Located on the iconic Alexandra & Ainsworth Estate in St. John’s Wood is this cozy two-bedroom duplex with an intimate garden and balcony.
Designed by the modernist architect Neave Brown in the 1960s, this home was listed as part of the English Heritage in recognition of its architectural significance.
Description from The Modern House:
The flat originally had three bedrooms. It has its own entrance, and is arranged over two floors. The raised ground floor contains a fantastic open-plan reception / dining / kitchen area, opening onto a south-facing balcony. There are steps down to the courtyard garden, which is decked and lushly planted. The lower ground floor contains a large master bedroom with full-height glazed doors onto the garden. This was originally designed as two bedrooms and could be returned to this configuration. There is also a second bedroom and a bathroom on this floor, as well as a large landing and study area. From here there is access to a paved front courtyard with two storage sheds.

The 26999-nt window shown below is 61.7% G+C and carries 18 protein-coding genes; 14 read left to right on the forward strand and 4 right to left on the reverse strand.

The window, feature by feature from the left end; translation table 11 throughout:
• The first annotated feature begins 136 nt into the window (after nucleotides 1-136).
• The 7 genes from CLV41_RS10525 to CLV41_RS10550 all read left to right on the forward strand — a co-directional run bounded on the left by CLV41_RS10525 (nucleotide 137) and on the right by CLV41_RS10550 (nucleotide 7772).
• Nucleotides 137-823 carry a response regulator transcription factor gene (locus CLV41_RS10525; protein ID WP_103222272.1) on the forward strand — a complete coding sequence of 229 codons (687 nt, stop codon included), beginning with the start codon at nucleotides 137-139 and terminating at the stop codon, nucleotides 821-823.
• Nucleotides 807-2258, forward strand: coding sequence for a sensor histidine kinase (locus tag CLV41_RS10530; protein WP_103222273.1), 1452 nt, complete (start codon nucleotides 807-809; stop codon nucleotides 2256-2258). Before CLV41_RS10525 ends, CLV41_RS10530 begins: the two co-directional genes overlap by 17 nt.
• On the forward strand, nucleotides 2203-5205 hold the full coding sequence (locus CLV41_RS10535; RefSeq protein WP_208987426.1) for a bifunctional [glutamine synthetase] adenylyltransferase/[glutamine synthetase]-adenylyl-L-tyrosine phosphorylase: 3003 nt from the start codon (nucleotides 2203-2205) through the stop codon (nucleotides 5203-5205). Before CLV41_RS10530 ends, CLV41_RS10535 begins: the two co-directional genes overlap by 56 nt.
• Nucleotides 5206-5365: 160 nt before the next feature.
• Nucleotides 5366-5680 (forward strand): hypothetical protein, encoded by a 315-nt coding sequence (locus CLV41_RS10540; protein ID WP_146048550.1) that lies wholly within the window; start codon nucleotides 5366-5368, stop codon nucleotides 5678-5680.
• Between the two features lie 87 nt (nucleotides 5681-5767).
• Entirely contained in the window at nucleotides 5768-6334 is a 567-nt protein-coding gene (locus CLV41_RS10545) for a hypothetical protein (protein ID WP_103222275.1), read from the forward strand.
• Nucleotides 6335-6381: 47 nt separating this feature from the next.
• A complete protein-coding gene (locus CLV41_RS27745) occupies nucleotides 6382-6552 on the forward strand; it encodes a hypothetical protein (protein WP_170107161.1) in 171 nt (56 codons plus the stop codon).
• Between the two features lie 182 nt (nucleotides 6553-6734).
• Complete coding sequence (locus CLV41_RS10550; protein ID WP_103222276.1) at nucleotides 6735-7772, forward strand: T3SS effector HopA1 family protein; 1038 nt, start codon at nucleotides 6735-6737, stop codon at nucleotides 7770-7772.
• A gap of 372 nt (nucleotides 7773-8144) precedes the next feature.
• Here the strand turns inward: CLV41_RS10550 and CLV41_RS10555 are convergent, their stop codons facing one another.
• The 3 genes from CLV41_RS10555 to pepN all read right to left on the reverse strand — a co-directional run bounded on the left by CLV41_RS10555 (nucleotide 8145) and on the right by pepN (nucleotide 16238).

This flat has a particularly good position on the estate, with green views over a peaceful park to the rear. It has been sensitively refurbished by the current owner, an architect, who has fitted a modern kitchen and bathroom and solid oak floors in recent years. The best original features have been retained, including the sliding door that separates the reception room from the dining area, the timber staircase, the fitted wardrobes, and the wonderful glazed timber-framed sliding doors.
Rowley Way is located near the amenities of London’s famous Abbey Road, with a further range of shops, cafés and restaurants on St John’s Wood High Street and West End Lane. The open spaces of Primrose Hill and Regent’s Park are also within walking distance. The Underground is available at nearby Swiss Cottage (Jubilee Line), and the Overground at South Hampstead.
With its striking stepped concrete terraces, the Alexandra & Ainsworth Estate (also known as Alexandra Road) is the most famous of the social housing schemes built during Camden’s “golden age” in the 1960s and 1970s.
Photos courtesy The Modern House